3Substance abuse

It’s important to address the issue of substance abuse in teens — something we see 13RW characters battle. Substance abuse can be very dangerous for teens’ brain development — in addition to deadly overdoses and drunk driving accidents — and peer pressure doesn’t make it any easier for kids to avoid alcohol and drugs. Rather than simply telling your children that drinking and doing drugs are against the rules (because we all know what happens when teens are “forbidden” from doing something), actually talk to them about the dangers of substance abuse. Have an evidence-based conversation about the risky consequences.

4Cyberbullying

Over half of young people experience cyberbullying at one point in their lives, and cyberbullying contributed to Hannah’s decision to take her own life. The research shows that most kids enduring cyberbullying won’t tell their parents, making it even more difficult to talk about.

Instead, parents can begin an ongoing conversation to show their kids how to become someone who stands up for other people. These conversations can also help kids understand why it’s so difficult to speak up when they witness cyberbullying. It’s important to teach them how every person involved in social media harassment — even bystanders — creates a horrible domino effect that worsens the impact of cyberbullying on the victim. Teach your kids how to be game-changers by speaking up and doing their part to end cyberbullying.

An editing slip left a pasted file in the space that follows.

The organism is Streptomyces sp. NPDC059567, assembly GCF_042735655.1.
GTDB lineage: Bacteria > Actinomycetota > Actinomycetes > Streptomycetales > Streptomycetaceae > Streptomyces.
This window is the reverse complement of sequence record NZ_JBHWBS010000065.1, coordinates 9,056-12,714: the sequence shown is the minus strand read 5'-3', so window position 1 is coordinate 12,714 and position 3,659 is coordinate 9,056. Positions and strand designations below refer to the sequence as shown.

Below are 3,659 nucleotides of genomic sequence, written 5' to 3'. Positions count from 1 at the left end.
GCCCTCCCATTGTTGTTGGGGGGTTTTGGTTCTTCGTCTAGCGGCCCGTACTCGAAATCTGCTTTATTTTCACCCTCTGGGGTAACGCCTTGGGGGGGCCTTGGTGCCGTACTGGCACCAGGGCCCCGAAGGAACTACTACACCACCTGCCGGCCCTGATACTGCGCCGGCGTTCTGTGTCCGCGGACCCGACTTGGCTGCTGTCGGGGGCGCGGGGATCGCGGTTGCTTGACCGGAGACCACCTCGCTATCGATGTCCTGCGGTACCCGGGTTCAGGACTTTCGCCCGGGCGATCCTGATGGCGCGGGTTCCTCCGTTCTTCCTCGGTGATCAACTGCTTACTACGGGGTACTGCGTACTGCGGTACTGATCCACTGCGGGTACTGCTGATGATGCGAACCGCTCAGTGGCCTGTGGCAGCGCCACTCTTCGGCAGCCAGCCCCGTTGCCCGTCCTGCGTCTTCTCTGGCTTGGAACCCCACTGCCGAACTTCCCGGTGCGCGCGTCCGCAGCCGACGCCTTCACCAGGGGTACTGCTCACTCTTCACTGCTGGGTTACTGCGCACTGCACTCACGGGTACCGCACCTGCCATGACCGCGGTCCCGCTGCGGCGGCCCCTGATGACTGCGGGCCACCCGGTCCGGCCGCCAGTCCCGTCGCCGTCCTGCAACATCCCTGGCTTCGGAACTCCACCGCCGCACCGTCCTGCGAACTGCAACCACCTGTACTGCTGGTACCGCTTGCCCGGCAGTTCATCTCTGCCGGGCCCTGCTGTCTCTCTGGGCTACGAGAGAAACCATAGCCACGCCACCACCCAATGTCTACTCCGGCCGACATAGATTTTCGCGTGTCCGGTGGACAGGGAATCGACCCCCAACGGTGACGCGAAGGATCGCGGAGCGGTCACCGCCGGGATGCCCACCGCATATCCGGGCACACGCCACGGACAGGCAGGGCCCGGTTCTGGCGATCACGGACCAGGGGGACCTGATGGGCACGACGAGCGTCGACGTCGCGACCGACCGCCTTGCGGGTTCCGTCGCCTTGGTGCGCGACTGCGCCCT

513RW is fiction

One of the most important conversations to have with teens is that, yes, realistic events inspired the book — but it’s still a work of fiction. Why is this important to clarify? Due to the nature of the adolescent brain, teen viewers might have a hard time separating reality from fiction. If they relate to one of the themes or topics explored in the series, they might begin to adopt the character’s decisions and attitudes as their own.

The benefit of fiction is that it lets us wonder, “what could happen if…” Characters’ interactions, dialogues, and scenes can be teachable moments. One might ask their child, “What would you do if you were in this scene? How could you help a vulnerable character? Why do you think characters are behaving this way?”

When we help young people imagine these hypothetical scenarios, we are inadvertently helping them develop an internal compass to navigate similar situations.

Beth Dubber/Netflix

In my practice, parents often ask me if they should let their kids watch the show. This is what I say: It’s up to you if your kids watch 13 Reasons Why, but in my opinion, all parents should watch it to familiarize themselves with its subject matter.

It is impossible for parents or guardians to shield their kids from every dangerous influence presented in the media. So what they can do — and what is tremendously helpful to do — is use popular media as a platform to foster meaningful conversations with their kids. Each conversation enriches the emotional toolbox that children and teens need to access when facing the harsh realities of the world.

13 Reason Why Season 2 premieres on Netflix on May 18th.